An Untold Story


I never really wrote about this, but staring down at the two little circle shaped scars on my knee today and a little push from a friend of mine, I decided to put it down on paper. I think I avoided writing about it because I was spending so much time trying to overcome it. I hope that makes sense.

I spent an entire summer a couple years back trying to increase my vertical jump, so when intramural basketball season came along, I could dunk. I spent months doing plyometrics, heavy leg days, and jumping my ass off. I increased my vertical 10 inches, my legs grew and were incredibly strong. Basketball season came along. First game, I dunked over a guy who was around 6’4. The next play, I went to drive to the basket, and someone put their knee right into the outside of mine. It twisted and drove my knee right into the floor. I dragged myself off the floor, put my back up against the wall, and knew this was bad news.

The next day, my knee did not look like a knee. It looked more like a soccer ball. I couldn’t walk. I went to a physical therapist after a week, he told me my IT bands were tight. I spent months and months stretching, rolling out, and continued to workout. After 9 months, I saw a family friend physical therapist, she told me there was a great chance I tore something in the cartilage. I saw a doctor. MRI confirmed a gigantic tear in the outside of my knee. A week later, I had surgery.

A couple of days after surgery, I was in my apartment near school, laying on the bed icing. I had no idea what to expect. My doctor told me he was going to keep me off my feet for a couple of months because the tear was so bad. I had to spend at least two weeks doing nothing, and I can’t tell you how difficult it was to just sit there. I have been to the gym almost every day for the past few years, so not getting my daily endorphin high compounded into athletes depression. What could I do? I was stuck. I felt absolutely useless. I was just starting to really pick up all the pieces, and the letters I was writing were starting to come to a conclusion. There was a lot of time to think.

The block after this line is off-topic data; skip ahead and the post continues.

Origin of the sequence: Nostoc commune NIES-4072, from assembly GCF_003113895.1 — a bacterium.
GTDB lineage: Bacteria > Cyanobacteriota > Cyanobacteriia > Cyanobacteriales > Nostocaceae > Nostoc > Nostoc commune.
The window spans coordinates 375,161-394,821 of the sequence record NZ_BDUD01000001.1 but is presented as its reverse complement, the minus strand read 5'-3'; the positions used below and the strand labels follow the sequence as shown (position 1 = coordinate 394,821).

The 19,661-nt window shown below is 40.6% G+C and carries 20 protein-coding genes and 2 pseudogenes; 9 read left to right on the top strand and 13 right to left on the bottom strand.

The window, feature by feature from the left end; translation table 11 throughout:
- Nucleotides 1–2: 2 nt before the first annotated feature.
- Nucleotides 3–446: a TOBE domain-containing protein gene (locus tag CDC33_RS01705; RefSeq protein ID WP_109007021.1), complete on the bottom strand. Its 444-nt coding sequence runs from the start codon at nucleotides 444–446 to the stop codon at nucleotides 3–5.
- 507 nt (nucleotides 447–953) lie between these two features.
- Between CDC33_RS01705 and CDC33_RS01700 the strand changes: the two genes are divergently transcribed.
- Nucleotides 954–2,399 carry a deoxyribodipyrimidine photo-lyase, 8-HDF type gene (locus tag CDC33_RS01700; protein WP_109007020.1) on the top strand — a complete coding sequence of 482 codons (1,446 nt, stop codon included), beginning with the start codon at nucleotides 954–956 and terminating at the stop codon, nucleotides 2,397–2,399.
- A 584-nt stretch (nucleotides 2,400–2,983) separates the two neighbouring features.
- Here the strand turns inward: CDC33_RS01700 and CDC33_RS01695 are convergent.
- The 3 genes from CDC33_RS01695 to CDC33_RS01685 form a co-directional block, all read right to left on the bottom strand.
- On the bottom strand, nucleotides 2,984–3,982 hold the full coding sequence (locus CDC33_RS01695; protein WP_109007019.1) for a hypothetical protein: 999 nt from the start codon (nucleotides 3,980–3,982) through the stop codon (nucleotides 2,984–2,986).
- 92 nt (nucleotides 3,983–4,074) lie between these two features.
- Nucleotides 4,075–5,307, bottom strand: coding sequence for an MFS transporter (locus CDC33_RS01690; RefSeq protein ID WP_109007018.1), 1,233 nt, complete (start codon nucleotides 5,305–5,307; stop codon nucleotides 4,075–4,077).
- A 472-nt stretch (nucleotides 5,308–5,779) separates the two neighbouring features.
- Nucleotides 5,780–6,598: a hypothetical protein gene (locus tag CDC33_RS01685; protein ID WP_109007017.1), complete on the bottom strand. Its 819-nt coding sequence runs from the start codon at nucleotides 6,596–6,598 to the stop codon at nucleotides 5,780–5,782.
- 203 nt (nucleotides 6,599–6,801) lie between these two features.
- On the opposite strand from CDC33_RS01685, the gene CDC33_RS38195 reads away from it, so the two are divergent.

Your body has a very interesting way of eating away at things it doesn’t need. All of the extra muscle I had gained throughout the past couple of years…was slowly deteriorating. I lost inches on my legs, and my upper body was starting to go. Everything I had worked so hard for was disappearing. That perpetuated the feelings I was going through. But one day, I sat up in my bed, wrapped my knee, got my crutches, and make the trek to the gym. I decided in my mind that if I couldn’t beat the process of atrophy, I could slow it down. I spent a couple of hours in the gym each day, working everything I could. At first I had two crutches, then one, and then a cane. It was around this time that I taped Greg Plitt and his speeches about life and motivation etc, and would play them over and over in my headphones. That was it. Just hearing him for a couple of hours a day speaking about everything and anything helped me get through the pains in my knee and leg. It helped me not focus on what I couldn’t do, but what I could do. While my legs were gone, my heart was strong, and I knew that one day, they would be back.

A year later, they are back. In fact, they are both stronger than they have ever been. In fact, in terms of my natural bodybuilding, they are becoming the most impressive part of my physique. But this post really isn’t about that. It is about overcoming adversity, fear, and having a vision in your mind. If you focus on what you can do, then you will make positive strides. What was happening when I was in bed those first few weeks was that I was focusing on things that I couldn’t do. That tore my mind apart. I wanted to do so many things that just weren’t in the cards for me. When you change your view, different actions follow, and drastically different results occur.

As I am seriously editing my book and getting into the process of talking to professional editors and representatives for authors, I look back on everything and see the differences between now and the first day I started. I have said many of times, that the name of this blog doesn’t accurately represent what this is all about. It is not about being better than anyone else, or trying to be an icon for perfection. It is about a man’s journey to transform his life, one day at a time, and to see that not everything is so black and white, but full of color. My friend said it best the other day when I asked her why she would buy the book. She said,